NEW YORK - William Allen BUTLER (1825-1902)
The Revision of the Statutes of the State of New York and the Revisers ... An Address before the Association of the Bar of the City of New York, January 22, 1889. By William Allen Butler
New York and Albany: Banks & Brothers, 1889. 4to. (10 3/4 x 8 1/4 inches). , ii, 100pp. 3 engraved portraits. Extra-illustrated with 10 letters (9 ALS, 1 TLS) on legal matters.
Half dark blue crushed morocco and marbled paper covered boards, spine with raised bands in six compartments, lettered and decorated in gilt.
Provenance: Adrian Hoffman Joline (bookplate)
Large paper edition, one of only 25 numbered copies: this copy extra-illustrated with letters by Butler, Duer, Spencer and others.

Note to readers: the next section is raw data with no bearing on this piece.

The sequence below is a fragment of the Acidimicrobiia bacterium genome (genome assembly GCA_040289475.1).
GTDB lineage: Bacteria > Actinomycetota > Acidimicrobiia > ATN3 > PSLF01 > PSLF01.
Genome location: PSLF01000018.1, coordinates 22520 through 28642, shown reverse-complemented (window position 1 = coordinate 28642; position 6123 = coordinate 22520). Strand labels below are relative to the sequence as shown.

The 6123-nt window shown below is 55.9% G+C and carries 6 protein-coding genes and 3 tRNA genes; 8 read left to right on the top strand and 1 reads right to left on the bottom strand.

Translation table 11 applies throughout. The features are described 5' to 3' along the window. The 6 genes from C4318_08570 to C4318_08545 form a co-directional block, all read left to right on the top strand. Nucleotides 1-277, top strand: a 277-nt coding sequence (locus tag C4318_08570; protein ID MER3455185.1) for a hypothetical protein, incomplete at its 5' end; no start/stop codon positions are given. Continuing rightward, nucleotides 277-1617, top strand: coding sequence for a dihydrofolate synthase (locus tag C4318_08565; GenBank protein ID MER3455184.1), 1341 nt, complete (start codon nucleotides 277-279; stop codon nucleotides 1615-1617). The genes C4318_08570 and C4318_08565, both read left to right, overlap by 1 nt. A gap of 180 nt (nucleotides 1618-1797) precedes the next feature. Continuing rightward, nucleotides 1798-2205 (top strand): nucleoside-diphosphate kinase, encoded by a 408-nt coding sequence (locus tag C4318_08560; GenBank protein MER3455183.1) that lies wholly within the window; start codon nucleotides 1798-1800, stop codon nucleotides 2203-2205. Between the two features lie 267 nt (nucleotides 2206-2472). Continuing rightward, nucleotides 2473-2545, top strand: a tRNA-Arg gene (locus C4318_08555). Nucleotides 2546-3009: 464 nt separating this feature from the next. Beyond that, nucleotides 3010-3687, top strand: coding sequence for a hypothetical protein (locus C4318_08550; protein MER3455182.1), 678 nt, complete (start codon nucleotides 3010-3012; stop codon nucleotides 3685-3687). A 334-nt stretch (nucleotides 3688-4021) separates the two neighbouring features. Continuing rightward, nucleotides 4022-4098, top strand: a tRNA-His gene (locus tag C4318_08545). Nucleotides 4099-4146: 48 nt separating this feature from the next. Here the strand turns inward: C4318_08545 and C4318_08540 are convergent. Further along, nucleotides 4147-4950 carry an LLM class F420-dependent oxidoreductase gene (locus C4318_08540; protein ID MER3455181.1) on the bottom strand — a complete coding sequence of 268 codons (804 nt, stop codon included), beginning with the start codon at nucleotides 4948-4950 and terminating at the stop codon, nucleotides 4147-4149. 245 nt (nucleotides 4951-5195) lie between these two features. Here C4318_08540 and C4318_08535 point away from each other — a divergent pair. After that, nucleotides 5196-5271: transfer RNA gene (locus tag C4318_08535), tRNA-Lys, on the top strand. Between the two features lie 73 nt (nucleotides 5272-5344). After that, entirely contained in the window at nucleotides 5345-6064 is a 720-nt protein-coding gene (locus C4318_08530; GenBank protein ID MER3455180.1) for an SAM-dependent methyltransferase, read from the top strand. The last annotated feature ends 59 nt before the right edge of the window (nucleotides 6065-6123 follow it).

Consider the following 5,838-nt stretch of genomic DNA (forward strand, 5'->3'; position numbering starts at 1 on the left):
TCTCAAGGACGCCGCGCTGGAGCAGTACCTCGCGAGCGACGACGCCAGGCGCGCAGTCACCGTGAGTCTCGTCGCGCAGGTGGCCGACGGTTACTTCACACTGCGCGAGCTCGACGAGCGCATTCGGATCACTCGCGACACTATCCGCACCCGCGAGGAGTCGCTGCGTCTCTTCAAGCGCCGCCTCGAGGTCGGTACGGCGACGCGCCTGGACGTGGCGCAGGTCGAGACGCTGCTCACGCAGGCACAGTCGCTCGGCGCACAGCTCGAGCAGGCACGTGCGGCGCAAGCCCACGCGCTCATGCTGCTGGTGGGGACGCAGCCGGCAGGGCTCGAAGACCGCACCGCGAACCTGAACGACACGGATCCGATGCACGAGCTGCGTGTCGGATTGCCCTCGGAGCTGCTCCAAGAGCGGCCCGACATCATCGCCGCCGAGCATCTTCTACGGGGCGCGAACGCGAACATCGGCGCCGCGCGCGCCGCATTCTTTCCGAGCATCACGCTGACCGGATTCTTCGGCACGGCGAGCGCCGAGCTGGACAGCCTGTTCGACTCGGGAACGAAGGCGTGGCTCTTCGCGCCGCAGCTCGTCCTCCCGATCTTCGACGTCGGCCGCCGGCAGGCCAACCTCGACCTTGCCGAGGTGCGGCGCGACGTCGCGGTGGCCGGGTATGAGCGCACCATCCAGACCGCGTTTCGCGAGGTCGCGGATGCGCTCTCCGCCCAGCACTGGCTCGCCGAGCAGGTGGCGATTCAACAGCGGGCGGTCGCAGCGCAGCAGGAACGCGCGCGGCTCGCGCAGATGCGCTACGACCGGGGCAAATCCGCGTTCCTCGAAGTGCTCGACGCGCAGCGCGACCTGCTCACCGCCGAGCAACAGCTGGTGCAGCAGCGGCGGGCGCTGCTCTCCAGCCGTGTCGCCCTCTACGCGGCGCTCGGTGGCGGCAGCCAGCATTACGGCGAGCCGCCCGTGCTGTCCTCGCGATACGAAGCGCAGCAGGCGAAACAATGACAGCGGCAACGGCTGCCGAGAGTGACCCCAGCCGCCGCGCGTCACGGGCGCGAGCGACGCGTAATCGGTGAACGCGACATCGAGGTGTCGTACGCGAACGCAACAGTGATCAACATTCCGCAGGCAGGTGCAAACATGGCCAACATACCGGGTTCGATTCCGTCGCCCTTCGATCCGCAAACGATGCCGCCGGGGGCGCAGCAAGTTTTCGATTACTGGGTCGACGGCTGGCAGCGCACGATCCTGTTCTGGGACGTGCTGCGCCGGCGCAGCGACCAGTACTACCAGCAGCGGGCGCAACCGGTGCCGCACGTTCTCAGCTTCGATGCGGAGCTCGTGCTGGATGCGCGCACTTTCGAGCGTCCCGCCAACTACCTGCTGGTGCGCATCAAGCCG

The 1828 revision of the statutes of New York, undertaken by John Duer, Benjamin F. Butler and John C. Spencer, holds a celebrated status in the legal history of the state. It "was the first attempt to create and establish for any commonwealth governed by the English Common Law and by legislative statutes ... of a body of written law systematically arranged, based on the principles of law as a science, regulating the exercise of public and private rights, establishing domestic, property and contract relations and covering the administration of every department of the government, without touching the integrity of the unwritten law, or transcending the proper bound of legislative control" (Goodrich, Restatement and Codification, p. 253). Fearing that the importance of the revision would be lost on future generations, William Allen Butler (B. F. Butler's son and a noted New York lawyer) organized portraits of the revisers to be commissioned and the present work published to detail the history of their project, as well as provide biographical details on their lives. The present issue is a rare large paper edition, limited to 25 numbered copies (this being number 19). An early owner of this copy has extra-illustrated the work with letters by William Allen Butler (3), Benjamin Franklin Butler (3) , Duer (1) and Spencer (1) Francis L. Stetson (1) and Thomas Addis Emmet (1), all on legal matters, some written to each other.